Since my last budget update, we have taken some short term budget reduction actions. We have implemented a hiring freeze (with a process for making sure that required positions are filled) and a freeze on all non]essential travel. In addition, we are following in step with the Governor's directive to other state agencies in implementing a voluntary FTE reduction of up to 4 days (one day per month for the remainder of the fiscal year) for all unclassified employees at the director level and above. I have a general philosophy of never asking anyone to do something that I would not do myself, so I have opted to take twice the number of days (8 instead of 4) of voluntary FTE reduction between March 1 and June 30, 2009. Some form of FTE reduction may become mandatory after July 1, and may extend beyond this initial group at that time as well.
I do not mean to alarm anyone with this information. In fact, seasoned leaders in the Oregon University System have reminded me that Oregon has been through this before. And having been through this before, I have no doubts that we will come through it again-this time with an even better, more unified Oregon Tech as a result.
With this in mind, I think it is important to provide you with some core principles that will guide the decisions and decision]making process over the coming weeks and months in these challenging budget times.
* We are committed to our students and to maintaining, even enhancing, the quality and relevancy of both their educational experience and the curricula that they undertake.
* We will have an open, transparent process that encourages comment, reflection, and involvement of the entire Oregon Tech family.
* We are committed to keeping Oregon Tech among the leading baccalaureate institutions in the US.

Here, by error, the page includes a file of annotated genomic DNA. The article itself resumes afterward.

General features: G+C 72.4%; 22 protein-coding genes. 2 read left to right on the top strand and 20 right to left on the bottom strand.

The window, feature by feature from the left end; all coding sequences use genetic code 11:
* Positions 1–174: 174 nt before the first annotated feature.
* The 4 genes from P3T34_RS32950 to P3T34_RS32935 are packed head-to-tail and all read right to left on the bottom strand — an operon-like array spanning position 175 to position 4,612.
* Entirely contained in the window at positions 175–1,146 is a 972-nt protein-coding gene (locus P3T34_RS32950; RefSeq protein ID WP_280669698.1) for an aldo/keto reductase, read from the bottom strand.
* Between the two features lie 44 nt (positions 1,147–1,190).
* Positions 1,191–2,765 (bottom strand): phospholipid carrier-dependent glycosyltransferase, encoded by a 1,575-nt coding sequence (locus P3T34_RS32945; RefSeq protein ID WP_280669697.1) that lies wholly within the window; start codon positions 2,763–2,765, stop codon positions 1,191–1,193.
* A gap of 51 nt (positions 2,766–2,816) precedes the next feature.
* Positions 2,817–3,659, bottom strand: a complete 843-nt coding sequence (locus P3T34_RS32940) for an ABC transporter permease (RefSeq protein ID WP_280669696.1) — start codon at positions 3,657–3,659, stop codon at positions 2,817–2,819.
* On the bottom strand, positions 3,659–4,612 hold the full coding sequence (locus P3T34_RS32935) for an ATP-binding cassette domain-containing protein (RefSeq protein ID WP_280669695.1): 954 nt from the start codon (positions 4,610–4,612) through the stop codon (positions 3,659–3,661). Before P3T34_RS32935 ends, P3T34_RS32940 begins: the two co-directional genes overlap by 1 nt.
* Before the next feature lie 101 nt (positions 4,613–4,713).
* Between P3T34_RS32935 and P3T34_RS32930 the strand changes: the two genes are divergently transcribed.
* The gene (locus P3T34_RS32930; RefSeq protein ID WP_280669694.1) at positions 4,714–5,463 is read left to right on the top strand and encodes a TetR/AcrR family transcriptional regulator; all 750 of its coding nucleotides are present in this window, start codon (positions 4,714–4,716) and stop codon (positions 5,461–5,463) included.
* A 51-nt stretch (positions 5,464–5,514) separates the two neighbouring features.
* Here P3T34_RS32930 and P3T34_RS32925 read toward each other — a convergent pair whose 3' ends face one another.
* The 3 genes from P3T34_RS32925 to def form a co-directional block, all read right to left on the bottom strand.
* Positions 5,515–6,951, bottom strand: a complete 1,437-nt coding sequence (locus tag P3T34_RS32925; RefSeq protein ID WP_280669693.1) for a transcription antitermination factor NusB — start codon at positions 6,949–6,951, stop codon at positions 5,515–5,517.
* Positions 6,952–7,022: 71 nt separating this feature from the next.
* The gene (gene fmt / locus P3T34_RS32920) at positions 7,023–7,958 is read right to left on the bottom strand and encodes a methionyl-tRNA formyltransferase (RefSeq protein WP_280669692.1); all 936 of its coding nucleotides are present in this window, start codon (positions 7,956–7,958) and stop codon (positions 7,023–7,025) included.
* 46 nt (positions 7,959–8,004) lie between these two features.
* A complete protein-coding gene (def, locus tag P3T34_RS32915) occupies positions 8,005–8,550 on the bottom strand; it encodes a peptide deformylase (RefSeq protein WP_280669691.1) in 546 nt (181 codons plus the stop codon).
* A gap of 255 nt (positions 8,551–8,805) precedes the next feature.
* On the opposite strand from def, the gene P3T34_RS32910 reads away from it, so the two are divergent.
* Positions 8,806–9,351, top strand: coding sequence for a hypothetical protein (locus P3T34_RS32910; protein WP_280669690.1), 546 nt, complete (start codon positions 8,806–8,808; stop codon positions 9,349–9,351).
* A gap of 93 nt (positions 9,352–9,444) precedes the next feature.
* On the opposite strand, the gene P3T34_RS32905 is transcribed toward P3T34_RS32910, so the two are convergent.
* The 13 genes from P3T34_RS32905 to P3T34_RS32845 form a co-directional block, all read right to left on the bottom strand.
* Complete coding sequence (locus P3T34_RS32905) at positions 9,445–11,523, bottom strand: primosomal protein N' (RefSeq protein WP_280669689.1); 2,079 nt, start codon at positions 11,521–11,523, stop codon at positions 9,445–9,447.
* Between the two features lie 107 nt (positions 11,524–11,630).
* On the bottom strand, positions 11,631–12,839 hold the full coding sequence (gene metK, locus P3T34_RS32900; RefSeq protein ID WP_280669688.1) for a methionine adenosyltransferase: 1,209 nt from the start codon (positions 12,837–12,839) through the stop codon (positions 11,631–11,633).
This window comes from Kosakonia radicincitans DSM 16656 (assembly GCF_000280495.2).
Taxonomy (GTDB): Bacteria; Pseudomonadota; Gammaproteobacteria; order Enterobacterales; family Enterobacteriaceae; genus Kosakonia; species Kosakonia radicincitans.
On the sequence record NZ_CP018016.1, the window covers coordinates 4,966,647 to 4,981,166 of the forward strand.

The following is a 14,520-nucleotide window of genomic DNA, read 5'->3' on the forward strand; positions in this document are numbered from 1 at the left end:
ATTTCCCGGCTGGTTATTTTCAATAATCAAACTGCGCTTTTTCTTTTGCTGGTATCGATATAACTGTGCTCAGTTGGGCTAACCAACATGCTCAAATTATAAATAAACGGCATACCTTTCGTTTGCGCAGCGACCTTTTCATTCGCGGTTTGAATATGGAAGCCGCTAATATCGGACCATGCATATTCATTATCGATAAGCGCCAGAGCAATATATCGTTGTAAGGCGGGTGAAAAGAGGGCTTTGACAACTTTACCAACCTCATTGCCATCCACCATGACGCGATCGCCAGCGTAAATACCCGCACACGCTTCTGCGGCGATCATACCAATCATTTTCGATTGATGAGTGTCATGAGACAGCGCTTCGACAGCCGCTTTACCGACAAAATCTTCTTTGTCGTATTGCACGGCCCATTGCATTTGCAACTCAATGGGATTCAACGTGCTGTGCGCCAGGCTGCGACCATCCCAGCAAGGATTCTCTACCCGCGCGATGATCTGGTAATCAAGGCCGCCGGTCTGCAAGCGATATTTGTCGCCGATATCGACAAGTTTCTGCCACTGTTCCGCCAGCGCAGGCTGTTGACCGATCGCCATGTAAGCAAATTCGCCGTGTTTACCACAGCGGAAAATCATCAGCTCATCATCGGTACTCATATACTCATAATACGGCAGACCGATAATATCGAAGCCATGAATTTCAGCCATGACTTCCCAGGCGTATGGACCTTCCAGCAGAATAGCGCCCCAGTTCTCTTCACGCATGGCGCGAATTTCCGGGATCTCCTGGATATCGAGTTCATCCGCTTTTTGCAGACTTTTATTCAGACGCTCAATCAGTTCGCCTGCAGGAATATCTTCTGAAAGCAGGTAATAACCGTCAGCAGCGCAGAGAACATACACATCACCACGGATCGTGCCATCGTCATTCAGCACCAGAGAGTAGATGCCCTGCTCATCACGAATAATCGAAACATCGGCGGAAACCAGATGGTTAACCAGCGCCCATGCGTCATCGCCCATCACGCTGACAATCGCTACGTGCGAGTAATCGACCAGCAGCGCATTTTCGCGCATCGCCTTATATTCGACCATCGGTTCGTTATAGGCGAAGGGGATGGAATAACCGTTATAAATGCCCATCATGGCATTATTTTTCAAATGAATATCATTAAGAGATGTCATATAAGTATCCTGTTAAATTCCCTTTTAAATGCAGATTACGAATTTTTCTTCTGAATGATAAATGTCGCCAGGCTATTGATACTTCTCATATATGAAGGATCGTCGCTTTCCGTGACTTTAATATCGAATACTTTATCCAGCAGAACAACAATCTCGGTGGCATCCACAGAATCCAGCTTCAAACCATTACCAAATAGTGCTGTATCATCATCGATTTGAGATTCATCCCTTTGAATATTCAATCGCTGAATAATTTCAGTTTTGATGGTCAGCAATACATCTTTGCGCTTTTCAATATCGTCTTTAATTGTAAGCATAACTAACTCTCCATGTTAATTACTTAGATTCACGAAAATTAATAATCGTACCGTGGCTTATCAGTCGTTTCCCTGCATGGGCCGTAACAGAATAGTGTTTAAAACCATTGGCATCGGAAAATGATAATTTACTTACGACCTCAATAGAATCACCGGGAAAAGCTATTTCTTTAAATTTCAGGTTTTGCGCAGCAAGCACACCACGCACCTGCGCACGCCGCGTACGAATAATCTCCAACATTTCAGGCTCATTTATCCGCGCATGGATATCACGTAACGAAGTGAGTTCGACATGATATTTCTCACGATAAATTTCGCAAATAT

* We will see some growth in areas that require growth, even while some areas experience reductions.
* Position cuts will be our last resort.
* We will call upon a variety of approaches to see us through the current fiscal challenges, including internal reductions and combinations and exploration of enhanced revenue opportunities (e.g., increased private support, tuition and fees, and other sources of income).
* We will maintain an optimistic, can-do approach to moving forward.
* We are all in this together as One Oregon Tech.
As part of the openness and inclusiveness that are among the core principles noted above, we have done the following:
* We have established a new email address for you to submit suggestions for revenue enhancements, cost reductions, and other related ideas. That email address is:BudgetIdeas@oit.edu
* In addition, we will be holding an open forum at the next Faculty Administrator Meeting (April 21), which will be conducted collaboratively with Oregon Tech's longstanding Fiscal Oversight Advisory Committee (FOAC). During this Faculty Administrator Meeting, we will spend part of time brainstorming about suggestions for both revenue enhancement and cost reduction. There will be a reminder about this at a later date.
As always, your comments, emails, and suggestions are welcomed! Please use BudgetIdeas@oit.edu
so that members of the PREC can see these ideas and suggestions as well. I look forward to hearing from you!
Chris Maples, President
Position Searches and Travel 3.3.09